Study finds new discovery of mechanism that controls cell division

Study finds new discovery of mechanism that controls cell division
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Umea, Sweden: Scientists at Umea University in Sweden have shown that the movement of a unique protein complex known as the Mediator along DNA genes may affect the process of cell division. The finding might be significant for next studies on the management of particular illnesses.

"We have gained in-depth knowledge of how cell division is controlled, which is important for understanding the causes of various diseases that are due to errors in cell division, such as various tumour diseases," says Stefan Bjorklund, professor at the Department of Medical Biochemistry and Biophysics at Umea University and lead author of the study.

In each cell there is a machinery called the ribosome. It creates proteins using DNA as a template, which are essential for almost all cellular functions. But first, in a process known as transcription, the cells must make a copy of the instructions into mRNA.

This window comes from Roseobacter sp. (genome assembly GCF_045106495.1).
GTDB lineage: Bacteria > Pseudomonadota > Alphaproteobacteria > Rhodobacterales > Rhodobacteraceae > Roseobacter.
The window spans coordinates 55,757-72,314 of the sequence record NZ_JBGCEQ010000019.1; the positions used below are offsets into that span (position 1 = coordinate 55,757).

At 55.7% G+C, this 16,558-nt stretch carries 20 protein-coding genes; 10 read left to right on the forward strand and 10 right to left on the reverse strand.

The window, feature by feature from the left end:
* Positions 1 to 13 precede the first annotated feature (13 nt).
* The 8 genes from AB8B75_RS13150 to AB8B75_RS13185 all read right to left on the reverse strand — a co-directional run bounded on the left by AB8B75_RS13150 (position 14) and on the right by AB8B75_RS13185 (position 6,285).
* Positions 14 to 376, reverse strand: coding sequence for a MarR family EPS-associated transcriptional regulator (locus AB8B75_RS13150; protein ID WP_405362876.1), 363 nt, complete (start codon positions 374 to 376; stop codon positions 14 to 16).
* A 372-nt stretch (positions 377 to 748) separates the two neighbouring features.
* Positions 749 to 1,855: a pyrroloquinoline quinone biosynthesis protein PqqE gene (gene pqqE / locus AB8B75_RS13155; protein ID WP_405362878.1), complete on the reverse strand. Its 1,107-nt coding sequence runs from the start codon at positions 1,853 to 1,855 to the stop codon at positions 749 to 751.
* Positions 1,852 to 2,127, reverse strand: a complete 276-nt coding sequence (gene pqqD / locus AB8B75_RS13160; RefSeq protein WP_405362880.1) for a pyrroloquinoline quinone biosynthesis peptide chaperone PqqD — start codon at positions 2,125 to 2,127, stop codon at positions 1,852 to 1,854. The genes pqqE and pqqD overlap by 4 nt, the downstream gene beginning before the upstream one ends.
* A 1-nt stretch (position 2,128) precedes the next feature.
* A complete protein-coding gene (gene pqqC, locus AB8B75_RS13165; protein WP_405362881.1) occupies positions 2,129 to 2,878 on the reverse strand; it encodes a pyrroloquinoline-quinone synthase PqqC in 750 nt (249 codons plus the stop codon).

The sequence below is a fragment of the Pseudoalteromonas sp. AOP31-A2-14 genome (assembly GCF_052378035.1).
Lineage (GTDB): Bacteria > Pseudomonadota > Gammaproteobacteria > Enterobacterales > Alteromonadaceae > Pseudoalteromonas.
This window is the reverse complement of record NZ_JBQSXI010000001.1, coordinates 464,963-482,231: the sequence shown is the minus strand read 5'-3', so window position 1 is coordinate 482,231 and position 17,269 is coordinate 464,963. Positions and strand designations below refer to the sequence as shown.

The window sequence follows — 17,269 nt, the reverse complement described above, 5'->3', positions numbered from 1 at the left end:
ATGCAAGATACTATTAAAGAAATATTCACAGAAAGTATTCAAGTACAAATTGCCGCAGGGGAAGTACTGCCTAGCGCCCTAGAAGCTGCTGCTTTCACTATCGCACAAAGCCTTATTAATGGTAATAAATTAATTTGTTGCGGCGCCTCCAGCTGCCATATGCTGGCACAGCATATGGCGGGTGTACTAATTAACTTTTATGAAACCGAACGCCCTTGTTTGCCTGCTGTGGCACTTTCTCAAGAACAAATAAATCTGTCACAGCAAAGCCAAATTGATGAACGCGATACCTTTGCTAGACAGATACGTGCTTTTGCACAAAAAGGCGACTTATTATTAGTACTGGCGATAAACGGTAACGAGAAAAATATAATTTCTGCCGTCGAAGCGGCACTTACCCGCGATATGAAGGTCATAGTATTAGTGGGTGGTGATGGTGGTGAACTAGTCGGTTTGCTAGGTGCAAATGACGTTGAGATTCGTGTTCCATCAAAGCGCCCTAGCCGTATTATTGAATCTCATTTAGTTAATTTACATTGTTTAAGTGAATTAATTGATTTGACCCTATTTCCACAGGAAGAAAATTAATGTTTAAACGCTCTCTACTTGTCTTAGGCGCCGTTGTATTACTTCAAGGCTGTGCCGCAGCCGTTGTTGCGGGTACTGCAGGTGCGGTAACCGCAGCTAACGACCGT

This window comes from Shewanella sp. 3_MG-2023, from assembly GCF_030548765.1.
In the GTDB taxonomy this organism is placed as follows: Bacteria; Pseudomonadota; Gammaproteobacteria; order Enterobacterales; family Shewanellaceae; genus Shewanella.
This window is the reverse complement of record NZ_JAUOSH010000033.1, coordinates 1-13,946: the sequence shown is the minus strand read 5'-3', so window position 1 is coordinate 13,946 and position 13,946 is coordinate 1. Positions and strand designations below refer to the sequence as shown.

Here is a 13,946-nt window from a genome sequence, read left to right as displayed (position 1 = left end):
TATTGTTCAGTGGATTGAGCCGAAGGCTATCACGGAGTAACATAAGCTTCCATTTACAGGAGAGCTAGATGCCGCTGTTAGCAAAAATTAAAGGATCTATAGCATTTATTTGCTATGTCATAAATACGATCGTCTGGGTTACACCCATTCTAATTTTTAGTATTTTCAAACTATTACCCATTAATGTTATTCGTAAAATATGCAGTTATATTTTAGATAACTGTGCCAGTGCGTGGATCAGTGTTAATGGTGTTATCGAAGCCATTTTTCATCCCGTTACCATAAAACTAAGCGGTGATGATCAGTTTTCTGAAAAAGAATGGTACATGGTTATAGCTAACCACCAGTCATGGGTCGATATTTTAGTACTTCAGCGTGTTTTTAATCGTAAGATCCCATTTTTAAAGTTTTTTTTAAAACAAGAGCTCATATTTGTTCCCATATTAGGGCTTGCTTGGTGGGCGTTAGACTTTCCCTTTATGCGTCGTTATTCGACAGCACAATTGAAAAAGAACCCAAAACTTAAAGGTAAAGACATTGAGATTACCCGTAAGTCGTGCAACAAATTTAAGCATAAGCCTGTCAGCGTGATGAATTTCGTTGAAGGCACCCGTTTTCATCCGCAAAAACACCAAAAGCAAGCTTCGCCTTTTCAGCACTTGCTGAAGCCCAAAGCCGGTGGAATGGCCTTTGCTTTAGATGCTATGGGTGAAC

The research team at Umea University has discovered how the Mediator, a protein complex in the cell nucleus, can bind to DNA and interact with another protein complex, Lsm1-7, to regulate the production of proteins that make up the ribosomes. The study shows that when cells grow too densely, cell division slows down. When this happens, the mediator moves to the end of the genes where it interacts with Lsm1-7. This has the dual effect of both slowing down the reading of the genes and interfering with the maturation of mRNA. This, in turn, leads to a reduced production of ribosomal proteins and thus a slower cell division.

A possible direction of future research may be to study whether it is possible to control the position of the mediator, in order to inhibit rapid cell division, for example in tumours.

"We are still early in the research in the field, so more studies are needed before we can say that this is a viable path, but it is an exciting opportunity," says Stefan Bjorklund.

The study has been conducted in yeast cells that serve as a good model when it comes to understanding basic mechanisms that work in a similar way in more complex systems such as animal and plant cells.